“Love brings up everything unlike itself for the purpose of healing.” - A Course in Miracles
There is nothing quite as electrifying or soul satisfying as falling in love and thinking we’ve found a partner to spend our lives with. But what happens when you start to see and feel that this man or woman is causing you more pain than joy, and you are already so deeply invested?
I believe relationships are assignments. They bring up all our “stuff.” In other words, you and your significant other will both be triggered, old wounds will come up for the purpose of healing. You will both have to feel your feelings and release them in order to move forward and grow as a couple.
As a student of A Course in Miracles and a woman devoted to my spiritual growth, I was up for working through any difficult emotions or situations that came up. My partner was not. It wasn’t as easy as just cutting him lose immediately though. I had developed deep feelings for him, and we were in love.
I felt guilty for wanting to simply abandon him and the relationship. I truly wanted to grow with him. A friend gave me a piece of advice that really struck a chord with me. It resonated much more intimately than, “Girl, you deserve better,” and “He’s not good enough for you.”
My friend told me I was basing my decision to (at least temporarily) stay in the relationship off of my feelings and not my values. When I explained to her that I loved this man and wanted a future with him, but had some major concerns (like the fact he wasn’t interested in a spiritual life at all and was unwilling to work through any emotional baggage or issues stemming from his divorce, both of which are extremely important to me), it seemed obvious to my friend that my guy was simply not ready for a serious relationship despite telling me otherwise.
His decision to lie to me on more than one occasion came up as character defects as well (things I had overlooked because I loved him). We both knew the right decision was to walk away from this relationship. So why was it so difficult and painful to end it?
I was evaluating if I should stay in the relationship based off my strong feelings for this man rather than what I value. When I wrote down what I value in a romantic partner, I realized this man did not embody many of those qualities, like supporting me emotionally, sharing my spiritual commitment to a higher power, and being fully committed to me.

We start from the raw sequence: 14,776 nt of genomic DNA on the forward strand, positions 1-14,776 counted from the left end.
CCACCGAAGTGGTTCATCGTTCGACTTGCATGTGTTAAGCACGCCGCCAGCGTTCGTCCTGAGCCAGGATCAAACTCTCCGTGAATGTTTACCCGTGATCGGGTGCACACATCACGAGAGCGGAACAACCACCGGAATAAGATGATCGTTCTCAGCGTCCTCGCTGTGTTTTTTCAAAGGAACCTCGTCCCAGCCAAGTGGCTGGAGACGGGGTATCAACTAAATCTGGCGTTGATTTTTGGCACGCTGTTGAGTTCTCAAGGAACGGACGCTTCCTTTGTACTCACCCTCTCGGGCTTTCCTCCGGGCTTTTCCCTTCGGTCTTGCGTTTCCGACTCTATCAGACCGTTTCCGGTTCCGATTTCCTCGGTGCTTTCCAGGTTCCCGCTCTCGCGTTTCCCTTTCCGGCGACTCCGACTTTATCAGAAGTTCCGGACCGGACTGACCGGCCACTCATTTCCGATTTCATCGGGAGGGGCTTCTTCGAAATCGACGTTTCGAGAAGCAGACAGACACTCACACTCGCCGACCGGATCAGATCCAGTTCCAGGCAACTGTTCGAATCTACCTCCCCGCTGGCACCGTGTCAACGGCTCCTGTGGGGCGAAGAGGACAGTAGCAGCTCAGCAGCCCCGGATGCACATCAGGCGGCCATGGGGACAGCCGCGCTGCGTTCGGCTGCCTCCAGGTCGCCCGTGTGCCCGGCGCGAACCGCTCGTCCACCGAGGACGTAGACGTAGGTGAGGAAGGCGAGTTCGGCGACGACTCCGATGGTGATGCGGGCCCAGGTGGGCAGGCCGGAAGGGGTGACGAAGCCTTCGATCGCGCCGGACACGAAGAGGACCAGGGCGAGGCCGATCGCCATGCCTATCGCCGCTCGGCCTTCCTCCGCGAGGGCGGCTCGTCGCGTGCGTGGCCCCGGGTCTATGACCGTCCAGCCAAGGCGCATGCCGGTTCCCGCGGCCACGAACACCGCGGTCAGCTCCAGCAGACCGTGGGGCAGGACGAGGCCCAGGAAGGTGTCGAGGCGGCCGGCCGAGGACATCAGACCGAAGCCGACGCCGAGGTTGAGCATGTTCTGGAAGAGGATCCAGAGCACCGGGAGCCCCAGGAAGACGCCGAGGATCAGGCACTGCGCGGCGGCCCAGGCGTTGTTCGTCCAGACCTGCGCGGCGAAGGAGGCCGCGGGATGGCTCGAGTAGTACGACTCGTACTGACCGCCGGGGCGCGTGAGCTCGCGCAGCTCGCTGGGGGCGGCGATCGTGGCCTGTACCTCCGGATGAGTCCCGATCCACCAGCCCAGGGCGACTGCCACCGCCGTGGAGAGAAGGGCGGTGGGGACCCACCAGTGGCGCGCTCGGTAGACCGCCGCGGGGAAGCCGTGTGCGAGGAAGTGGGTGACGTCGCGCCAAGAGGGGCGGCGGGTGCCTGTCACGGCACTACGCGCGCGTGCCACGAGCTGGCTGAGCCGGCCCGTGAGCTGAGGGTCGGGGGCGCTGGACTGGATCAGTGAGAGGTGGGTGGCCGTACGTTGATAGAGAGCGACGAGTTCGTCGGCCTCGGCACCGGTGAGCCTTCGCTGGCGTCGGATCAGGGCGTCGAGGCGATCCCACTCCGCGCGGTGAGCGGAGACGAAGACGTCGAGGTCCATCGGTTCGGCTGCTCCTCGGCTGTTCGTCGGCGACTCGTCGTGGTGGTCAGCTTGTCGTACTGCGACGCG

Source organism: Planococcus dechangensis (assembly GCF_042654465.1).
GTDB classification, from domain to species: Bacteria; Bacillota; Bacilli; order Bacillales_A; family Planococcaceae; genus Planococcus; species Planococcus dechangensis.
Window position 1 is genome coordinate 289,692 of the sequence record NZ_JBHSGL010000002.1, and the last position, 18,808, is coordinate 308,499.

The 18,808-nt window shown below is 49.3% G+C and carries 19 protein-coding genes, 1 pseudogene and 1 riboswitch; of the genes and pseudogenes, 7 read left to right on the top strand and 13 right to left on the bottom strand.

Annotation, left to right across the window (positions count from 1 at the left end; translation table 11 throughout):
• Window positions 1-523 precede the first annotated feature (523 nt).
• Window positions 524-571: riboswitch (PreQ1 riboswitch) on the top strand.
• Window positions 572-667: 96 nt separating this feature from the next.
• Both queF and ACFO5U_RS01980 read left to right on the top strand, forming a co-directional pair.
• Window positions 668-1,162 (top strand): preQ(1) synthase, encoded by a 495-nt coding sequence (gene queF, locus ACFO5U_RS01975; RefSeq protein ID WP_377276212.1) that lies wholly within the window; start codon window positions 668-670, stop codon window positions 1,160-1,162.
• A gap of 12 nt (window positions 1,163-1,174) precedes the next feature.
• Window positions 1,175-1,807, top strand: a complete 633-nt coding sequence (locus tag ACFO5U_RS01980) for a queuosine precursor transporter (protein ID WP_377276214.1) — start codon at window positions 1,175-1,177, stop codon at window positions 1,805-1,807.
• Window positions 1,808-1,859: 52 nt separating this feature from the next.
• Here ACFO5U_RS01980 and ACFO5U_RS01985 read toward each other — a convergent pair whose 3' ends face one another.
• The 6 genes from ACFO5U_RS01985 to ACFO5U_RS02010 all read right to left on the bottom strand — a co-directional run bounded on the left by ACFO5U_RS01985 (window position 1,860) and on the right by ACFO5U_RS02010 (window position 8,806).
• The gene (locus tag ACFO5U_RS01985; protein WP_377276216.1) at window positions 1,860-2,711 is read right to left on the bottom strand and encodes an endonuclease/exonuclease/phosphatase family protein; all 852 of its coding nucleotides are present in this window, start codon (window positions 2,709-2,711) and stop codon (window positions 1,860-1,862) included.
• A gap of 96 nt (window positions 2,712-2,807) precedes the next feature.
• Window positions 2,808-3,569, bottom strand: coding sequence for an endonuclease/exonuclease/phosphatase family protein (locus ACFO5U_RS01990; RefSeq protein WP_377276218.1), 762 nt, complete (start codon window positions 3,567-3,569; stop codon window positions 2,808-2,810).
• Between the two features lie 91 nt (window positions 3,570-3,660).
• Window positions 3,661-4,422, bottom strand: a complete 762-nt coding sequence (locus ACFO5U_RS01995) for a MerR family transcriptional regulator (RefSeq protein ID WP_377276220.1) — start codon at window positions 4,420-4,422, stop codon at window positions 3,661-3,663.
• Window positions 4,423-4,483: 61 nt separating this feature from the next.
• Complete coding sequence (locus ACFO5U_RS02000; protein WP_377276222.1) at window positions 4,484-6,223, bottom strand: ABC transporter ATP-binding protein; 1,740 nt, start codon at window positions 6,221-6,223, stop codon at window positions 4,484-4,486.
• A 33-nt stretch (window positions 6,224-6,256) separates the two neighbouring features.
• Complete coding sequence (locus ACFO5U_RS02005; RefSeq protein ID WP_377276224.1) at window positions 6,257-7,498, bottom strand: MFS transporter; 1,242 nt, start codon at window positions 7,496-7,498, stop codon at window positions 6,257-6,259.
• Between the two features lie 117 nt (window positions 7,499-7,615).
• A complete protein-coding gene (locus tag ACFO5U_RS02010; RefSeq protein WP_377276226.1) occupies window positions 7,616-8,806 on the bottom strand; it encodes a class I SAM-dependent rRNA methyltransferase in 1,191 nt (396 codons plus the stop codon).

My friend reflected back to me what she saw. She asked me to pretend I had never met my boyfriend, and said, "I have this great guy for you, and I know you will find him very charming and attractive. Want me to hook you up with him?"
“Sure,” I said.
My friend said, “Great! But he won’t share your values, he is spiritually passive, he will refuse to work through any of his emotional baggage and instead project his pain onto you, he will talk about his ex-wife all the time, he won’t support you emotionally, he won’t celebrate your career accomplishments... well, actually he won’t respect that you work hard at all, and he will attack and criticize your feelings. But I think you will love him. So, do you want to go out with him?”
Feeling repulsed, I said, “No!”
It became crystal clear I was leading with my feelings and not my values. My attachment to this man was getting in the way of what I truly desired in a life partner and was clouding my judgment. I recognized that my spiritual values would have to lead the way if I wanted a loving relationship that would last and be deeply fulfilling.
While at first I thought I was walking away from a great connection and love, I realized I was actually protecting and preserving love by requiring the character values that make it work. When I explained to my boyfriend that this is what I wanted and wasn’t interested in anything less, he agreed that he was not ready for this kind of relationship. I said, "I hope you become ready, I want that person to be you, but right now, I have to move on."
I had hopes that he would be inspired to go to counseling, get support, and want to fully commit to a loving relationship with me. Turns out, he doesn’t want to work through any of his issues, and I have to respect his decision and close that door permanently. I truly wish him the best on his journey, and I’m thankful for the soul growth I experienced while dating him. I learned what I want, and more importantly, what I do not want in a committed romantic relationship.
I think it’s important that each of us look for a set of inner values in our relationships from the beginning, and if our love interest is not displaying those values, we consciously choose to not get involved and hold out for the person who embodies those cherished values. It’s even more imperative that we cultivate the characteristics that are valuable to us and keep ourselves in check as well. It’s our values that ultimately protect us.
When we lead with our values, not how we feel about someone, even when how we feel about someone is very strong, our values will lead us to the right person. Do not settle for less. Keep your boundaries. Guard your heart. Only give it to someone worth giving it to.
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